Sunday, August 13, 2023

Art I'm Looking At: Drawing the Line at the Legion of Honor

I went into San Francisco on Friday to see what was on at the Legion of Honor. I posted yesterday about the spectacular Holbeins in the Tudor show there through September 24. Today I'm posting about a small, easy-to-miss exhibition in the Achenbach Foundation gallery that's down one of the side hallways downstairs at the Legion, which was an unexpected pleasure. Entitled "Drawing the Line: Michelangelo to Asawa," a selection of work from the museum's collection of works on paper. 

According to the museum, the show is intended to highlight drawings that emphasize the use of a prominent outline. I'm not sure all of the selections make sense from that perspective, but everything on the wall is worth looking at. 

To quote from the Legion of Honor/De Young Museum website,"The selection ranges from minimal line drawings by Michelangelo and Andy Warhol to fluid figure studies by Pablo Picasso and Ruth Asawa. One of our most treasured works, Paul Gauguin’s large-scale portrait L’Arl├ęsienne (Madame Ginoux) (1888) is on display for the first time in more than a decade."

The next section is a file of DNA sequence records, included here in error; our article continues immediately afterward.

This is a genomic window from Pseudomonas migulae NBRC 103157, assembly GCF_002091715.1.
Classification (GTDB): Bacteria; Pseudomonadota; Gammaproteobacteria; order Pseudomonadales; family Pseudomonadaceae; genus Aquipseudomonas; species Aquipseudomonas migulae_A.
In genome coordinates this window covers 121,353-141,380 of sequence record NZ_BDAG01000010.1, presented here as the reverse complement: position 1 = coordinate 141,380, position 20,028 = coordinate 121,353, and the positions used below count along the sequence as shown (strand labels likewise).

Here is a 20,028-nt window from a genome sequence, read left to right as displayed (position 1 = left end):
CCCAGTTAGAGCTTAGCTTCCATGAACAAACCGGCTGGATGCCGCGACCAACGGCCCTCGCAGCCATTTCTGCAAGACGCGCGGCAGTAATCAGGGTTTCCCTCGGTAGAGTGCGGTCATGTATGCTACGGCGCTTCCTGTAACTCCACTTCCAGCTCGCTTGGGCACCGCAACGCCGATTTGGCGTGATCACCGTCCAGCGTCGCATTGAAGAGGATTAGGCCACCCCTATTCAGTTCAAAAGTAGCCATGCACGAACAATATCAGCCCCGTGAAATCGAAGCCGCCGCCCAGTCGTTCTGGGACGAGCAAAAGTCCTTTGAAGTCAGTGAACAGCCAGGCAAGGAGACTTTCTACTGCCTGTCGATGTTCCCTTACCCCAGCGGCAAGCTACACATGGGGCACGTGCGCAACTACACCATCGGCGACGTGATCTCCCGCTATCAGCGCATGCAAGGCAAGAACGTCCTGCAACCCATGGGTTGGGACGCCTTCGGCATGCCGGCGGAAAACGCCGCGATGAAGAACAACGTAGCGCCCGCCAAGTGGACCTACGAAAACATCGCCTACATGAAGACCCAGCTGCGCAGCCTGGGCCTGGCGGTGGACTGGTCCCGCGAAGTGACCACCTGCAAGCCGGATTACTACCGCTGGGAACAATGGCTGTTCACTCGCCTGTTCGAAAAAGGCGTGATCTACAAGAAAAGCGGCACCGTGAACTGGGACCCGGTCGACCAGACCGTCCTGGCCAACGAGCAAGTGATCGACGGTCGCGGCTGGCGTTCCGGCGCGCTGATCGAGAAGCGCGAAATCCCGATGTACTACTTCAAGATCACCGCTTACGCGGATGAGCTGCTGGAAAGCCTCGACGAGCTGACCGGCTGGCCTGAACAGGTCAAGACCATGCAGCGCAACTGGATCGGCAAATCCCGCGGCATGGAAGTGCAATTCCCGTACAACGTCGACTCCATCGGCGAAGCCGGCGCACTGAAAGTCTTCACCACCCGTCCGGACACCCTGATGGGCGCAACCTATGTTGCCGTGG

If you enjoy the art of drawing, the Legion of Honor is worth a visit right now just for the chance to see this group of gems. "Drawing the Line" will be on view through February 25, 2024. I've chosen some of my favorites here, but these represent only about a small fraction of what's on view.

Pictured here, top to bottom: 

1. Charles DeMuth, Apples and Carrots, c. 1926. Watercolor

2. Auguste Rodin, Nude with Legs Spread, c. 1900-1914. Graphite and watercolor on wove paper

3. William Blake, The Complaint of Job, c. 1786. Brush with wash over graphite

4. Willem de Kooning, Untitled (two figures), c. 1947. Paint, watercolor, charcoal, graphite

5. Tsukioka Yoshitoshi, Young Couple Praying by a River and Young Woman Looking to Her Right, c. 1860. Brush with red and black ink

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